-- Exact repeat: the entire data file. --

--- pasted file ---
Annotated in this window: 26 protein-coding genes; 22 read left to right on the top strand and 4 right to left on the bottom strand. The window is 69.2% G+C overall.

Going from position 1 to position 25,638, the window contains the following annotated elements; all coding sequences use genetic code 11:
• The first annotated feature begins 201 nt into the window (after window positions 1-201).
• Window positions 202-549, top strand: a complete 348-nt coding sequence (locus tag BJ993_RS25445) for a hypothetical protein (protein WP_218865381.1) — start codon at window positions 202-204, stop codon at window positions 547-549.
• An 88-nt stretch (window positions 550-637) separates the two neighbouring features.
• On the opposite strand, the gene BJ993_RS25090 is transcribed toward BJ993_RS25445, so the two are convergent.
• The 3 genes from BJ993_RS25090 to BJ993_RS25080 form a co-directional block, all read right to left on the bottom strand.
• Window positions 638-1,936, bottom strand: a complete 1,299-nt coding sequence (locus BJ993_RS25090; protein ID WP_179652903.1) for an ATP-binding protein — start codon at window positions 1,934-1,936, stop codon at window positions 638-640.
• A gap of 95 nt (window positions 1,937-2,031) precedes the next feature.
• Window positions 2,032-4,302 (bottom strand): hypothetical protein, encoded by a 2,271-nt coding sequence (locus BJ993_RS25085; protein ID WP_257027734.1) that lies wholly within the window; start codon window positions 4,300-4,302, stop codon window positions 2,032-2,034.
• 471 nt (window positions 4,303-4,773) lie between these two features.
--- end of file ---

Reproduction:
Annotated in this window: 26 protein-coding genes; 22 read left to right on the top strand and 4 right to left on the bottom strand. The window is 69.2% G+C overall.

Going from position 1 to position 25,638, the window contains the following annotated elements; all coding sequences use genetic code 11:
• The first annotated feature begins 201 nt into the window (after window positions 1-201).
• Window positions 202-549, top strand: a complete 348-nt coding sequence (locus tag BJ993_RS25445) for a hypothetical protein (protein WP_218865381.1) — start codon at window positions 202-204, stop codon at window positions 547-549.
• An 88-nt stretch (window positions 550-637) separates the two neighbouring features.
• On the opposite strand, the gene BJ993_RS25090 is transcribed toward BJ993_RS25445, so the two are convergent.
• The 3 genes from BJ993_RS25090 to BJ993_RS25080 form a co-directional block, all read right to left on the bottom strand.
• Window positions 638-1,936, bottom strand: a complete 1,299-nt coding sequence (locus BJ993_RS25090; protein ID WP_179652903.1) for an ATP-binding protein — start codon at window positions 1,934-1,936, stop codon at window positions 638-640.
• A gap of 95 nt (window positions 1,937-2,031) precedes the next feature.
• Window positions 2,032-4,302 (bottom strand): hypothetical protein, encoded by a 2,271-nt coding sequence (locus BJ993_RS25085; protein ID WP_257027734.1) that lies wholly within the window; start codon window positions 4,300-4,302, stop codon window positions 2,032-2,034.
• 471 nt (window positions 4,303-4,773) lie between these two features.